GA Bremner’s beautifully illustrated tome presents colonial architecture as a symbol and mechanism for social identity
GA Bremner’s book, Imperial Gothic, won last year’s prestigious Alice Davis Hitchcock Award, which is presented annually by the Society of Architectural Historians of Great Britain. It’s a high-quality publication with the usual Yale flair for design and illustration, its sheer bulk is impressive at nearly 500 pages, and its tightly focused chapters lucidly reveal the global Gothic Revival over a brief but important span of Victorian decades.
This is, however, not what makes it a great book. Its real achievement is in its insistence that British architectural research must change if it is to truly revolutionise understandings of globalised modern cultures and their interaction. Showing how colonial architecture is both a ‘symbol and mechanism for societal identity’, Bremner’s intricate research uncovers dynamics of architectural design and religious patronage within the smallest outpost and the most ambitious of cathedrals. Sophy Gray, who designed over a hundred places of worship for South Africa in the Gothic style, and who collaborated with William Butterfield, rises to prominence in Bremner’s book alongside the students of the Sir Jamsetjee Jeejebhoy School of Art who worked on Henry Conybeare’s Afghan Memorial Church in Colaba, Mumbai. Thematic chapters ensure churches in India and Canada are on facing pages, and that both local and British architects are discussed with equal weight.
Though the text’s engagement with post-colonial theory is limited, Bremner alerts the reader to his motives, explaining that he set out to expose how architecture was bound up within complex social networks and agents that necessarily complicate a classic binary of coloniser/colonised. Bremner claims that critical theories of imperial legacy can be enriched by dedicated, specialised architectural research. ‘As cultural artefacts,’ Bremner asserts, ‘buildings have proven to be an effective means of exploring the limits of agency.’
The book comes in a long line of recent cultural histories of Victorian imperial practices, including Tim Barringer’s discussion of ‘colonial Gothic’ in Men at Work (2005), John Plotz’s exploration of empire and material culture in his 2008 book Portable Property, and Tapati Guha Thakurta’s recent study of art institutions in colonial and post-colonial India. Bremner adds to this scholarship with renewed interest in simultaneously focusing on Victorian theology and church-building campaigns. Putting architecture and Anglican experience centre stage in the rituals of empire, Bremner argues that what might be considered peripheral in well-rehearsed histories of British imperialism is often dominant, demonstrating this claim through a close investigation of ‘the spiritual and material vision of extending the English church abroad’.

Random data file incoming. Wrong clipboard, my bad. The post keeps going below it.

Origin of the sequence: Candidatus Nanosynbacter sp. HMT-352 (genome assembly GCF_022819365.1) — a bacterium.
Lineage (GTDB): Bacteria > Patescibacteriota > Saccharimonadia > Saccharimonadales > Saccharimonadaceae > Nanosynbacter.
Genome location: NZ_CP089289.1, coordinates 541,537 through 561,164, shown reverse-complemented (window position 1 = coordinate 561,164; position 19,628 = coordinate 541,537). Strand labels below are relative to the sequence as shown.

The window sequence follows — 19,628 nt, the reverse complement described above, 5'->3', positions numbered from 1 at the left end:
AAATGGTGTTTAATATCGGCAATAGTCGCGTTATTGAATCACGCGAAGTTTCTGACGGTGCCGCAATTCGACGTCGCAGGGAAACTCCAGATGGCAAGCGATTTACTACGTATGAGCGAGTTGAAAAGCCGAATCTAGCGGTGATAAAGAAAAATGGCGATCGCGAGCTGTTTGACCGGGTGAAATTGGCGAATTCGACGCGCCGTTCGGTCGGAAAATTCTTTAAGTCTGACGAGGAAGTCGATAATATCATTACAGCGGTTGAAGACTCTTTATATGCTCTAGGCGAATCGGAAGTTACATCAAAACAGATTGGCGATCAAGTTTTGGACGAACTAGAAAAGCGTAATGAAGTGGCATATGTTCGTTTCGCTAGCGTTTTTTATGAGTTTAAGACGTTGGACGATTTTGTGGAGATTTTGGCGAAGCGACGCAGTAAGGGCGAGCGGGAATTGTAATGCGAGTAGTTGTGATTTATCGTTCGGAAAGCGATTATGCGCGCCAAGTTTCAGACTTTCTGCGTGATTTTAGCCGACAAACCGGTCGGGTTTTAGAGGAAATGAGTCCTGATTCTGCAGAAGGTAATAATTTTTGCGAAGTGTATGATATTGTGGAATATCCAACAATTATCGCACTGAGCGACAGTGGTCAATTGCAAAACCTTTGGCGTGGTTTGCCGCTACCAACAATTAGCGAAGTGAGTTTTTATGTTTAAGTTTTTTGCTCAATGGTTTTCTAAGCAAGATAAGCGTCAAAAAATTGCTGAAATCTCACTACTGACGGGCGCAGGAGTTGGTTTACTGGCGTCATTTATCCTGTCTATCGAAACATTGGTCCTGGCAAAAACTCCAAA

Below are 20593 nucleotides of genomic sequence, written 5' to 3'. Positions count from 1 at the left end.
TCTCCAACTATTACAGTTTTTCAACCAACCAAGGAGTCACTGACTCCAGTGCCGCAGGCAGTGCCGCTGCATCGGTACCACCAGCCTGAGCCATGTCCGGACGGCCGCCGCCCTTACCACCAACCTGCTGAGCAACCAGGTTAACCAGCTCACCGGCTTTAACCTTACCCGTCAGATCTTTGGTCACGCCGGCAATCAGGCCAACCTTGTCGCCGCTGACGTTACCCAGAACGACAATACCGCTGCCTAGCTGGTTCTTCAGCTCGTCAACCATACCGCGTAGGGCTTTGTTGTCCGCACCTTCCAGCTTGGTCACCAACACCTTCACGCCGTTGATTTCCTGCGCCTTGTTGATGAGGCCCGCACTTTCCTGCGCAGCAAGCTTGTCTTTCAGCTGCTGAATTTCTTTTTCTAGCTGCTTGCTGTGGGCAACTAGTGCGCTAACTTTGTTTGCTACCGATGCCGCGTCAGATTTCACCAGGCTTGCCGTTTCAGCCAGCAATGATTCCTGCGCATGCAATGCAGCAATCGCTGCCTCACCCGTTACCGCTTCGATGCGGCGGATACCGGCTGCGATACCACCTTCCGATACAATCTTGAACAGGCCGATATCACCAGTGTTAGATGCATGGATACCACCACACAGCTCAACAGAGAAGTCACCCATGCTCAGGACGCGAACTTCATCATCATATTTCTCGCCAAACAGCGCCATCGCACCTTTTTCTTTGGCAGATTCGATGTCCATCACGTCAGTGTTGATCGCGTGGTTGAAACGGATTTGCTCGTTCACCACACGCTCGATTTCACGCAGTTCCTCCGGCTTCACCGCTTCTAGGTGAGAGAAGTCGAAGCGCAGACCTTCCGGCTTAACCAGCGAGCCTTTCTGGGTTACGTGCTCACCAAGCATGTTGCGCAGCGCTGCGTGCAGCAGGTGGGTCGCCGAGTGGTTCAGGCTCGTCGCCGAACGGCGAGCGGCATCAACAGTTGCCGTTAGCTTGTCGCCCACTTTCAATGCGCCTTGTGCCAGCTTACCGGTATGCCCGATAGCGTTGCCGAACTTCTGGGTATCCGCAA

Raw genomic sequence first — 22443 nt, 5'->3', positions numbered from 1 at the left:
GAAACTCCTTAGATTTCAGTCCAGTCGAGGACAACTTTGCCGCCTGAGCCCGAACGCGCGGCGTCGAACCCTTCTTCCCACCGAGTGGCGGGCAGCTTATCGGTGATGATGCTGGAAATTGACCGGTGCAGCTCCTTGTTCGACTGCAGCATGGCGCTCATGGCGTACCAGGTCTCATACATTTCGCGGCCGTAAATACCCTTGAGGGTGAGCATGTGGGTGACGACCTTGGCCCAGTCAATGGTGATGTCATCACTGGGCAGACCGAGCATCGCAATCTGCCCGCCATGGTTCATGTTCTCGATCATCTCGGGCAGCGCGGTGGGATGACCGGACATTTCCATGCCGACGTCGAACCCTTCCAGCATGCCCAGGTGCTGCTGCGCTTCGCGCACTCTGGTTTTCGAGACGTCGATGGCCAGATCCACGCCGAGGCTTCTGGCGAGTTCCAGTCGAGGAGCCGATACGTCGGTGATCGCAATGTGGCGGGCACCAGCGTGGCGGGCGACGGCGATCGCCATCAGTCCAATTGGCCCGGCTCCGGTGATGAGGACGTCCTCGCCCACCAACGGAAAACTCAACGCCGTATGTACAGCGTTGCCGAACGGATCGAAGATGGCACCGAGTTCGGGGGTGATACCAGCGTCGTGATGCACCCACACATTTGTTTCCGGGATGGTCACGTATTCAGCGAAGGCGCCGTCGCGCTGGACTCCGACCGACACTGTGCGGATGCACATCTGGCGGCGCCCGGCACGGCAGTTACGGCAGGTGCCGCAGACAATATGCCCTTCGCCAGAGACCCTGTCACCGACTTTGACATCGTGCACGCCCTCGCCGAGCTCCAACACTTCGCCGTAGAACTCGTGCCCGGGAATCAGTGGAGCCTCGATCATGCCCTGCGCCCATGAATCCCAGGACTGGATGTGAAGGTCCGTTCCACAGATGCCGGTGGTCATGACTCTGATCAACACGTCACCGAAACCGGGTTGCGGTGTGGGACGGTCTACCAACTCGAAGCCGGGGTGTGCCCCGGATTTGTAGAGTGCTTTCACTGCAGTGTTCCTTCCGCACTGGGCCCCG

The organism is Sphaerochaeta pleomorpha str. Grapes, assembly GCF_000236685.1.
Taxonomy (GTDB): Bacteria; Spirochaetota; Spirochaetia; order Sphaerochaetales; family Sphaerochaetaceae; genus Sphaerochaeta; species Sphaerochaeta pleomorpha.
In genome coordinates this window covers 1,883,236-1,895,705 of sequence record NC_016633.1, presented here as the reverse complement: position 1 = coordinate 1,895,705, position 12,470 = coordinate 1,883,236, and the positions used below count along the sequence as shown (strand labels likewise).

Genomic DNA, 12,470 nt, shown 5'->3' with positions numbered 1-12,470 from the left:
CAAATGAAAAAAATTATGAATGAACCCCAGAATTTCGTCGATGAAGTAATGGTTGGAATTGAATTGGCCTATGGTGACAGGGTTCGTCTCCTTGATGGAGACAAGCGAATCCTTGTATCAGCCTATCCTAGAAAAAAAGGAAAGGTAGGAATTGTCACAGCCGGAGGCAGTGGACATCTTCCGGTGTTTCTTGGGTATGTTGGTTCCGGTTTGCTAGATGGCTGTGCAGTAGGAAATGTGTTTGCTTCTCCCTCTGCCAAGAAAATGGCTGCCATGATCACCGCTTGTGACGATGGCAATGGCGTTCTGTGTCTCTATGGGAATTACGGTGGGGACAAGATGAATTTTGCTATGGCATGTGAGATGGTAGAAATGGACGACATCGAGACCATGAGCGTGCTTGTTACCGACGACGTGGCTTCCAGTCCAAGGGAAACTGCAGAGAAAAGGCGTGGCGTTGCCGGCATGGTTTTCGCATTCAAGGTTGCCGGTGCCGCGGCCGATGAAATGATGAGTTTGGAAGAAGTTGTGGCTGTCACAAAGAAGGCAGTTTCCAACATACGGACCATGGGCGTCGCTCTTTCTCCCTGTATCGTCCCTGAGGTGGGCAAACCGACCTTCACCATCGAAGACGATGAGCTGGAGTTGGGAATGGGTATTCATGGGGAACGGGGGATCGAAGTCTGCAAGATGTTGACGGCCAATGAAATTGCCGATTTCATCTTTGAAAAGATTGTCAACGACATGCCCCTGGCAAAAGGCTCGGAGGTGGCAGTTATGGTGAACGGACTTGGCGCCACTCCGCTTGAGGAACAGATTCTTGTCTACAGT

Through the ever-present influence of the Ecclesiological Society and their influential journal The Ecclesiologist, modern Gothic churches epitomising ‘chasteness, simplicity, solidity and permanence’ were erected in stone, timber and glass from Newfoundland to Allahabad. In some cases, prominent Victorian architects including George Edmund Street, George Frederick Bodley and George Gilbert Scott were commissioned to produce designs.
Collaborations between local and British designers and builders, as well as independent projects undertaken in colonies using pattern books, trade press, and imagination were also common strategies. Regardless of size, materials, populations or architectural sophistication, these churches were always places that declared the shape of a particularly Anglican holiness while establishing ideological loci for much more than religious activity. Wherever they were planted, the buildings and their altars were markers of imperial ambition and the tightly integrated missionary belief that British faith and territorial manifest destiny were symbiotic concepts.
Bremner calls attention to the Ecclesiologists’ assertion that ‘if a church be of mud, it may still be a church’ by taking all forms of architectural labour equally seriously without losing a critical edge in his interpretations. The clergyman William Cotton’s use of a travelling tent-church in New Zealand is such a case, and its implications resonate in contemporary architectural debate. On 30 July 1842, the Bishop of New Zealand wrote, ‘I pitched the Church tent, a most complete cathedral, with pulpit, reading desk, communion table, rails, kneeling boards, &c. It was fitted up with boards resting on trunks of small trees, let into the ground, which the natives cut for me. I thus provided seats for 200, which were well filled …’
Long after the tent was retired and GG Scott and BW Mountfort’s cathedral in Christ Church, New Zealand impressed the permanence and dignity of Anglicanism upon its local population in Gothic language, the 2011 earthquake that destabilised it beyond repair has given rise to a new sacred space in the city. Shigeru Ban’s disaster-relief solution is the much discussed and somewhat infamous Cardboard Cathedral. Over budget, late to open, and still controversial, its form does offer a temporary solution and helps to facilitate a hopeful future; more than that, however, its timber, glass and cardboard surfaces recall a foundational history of makeshift colonial Anglicanism.
Imperial Gothic: Religious Architecture and High Anglican Culture in the British Empire, c1840-1870
Author: GA Brember
Publisher: Yale University Press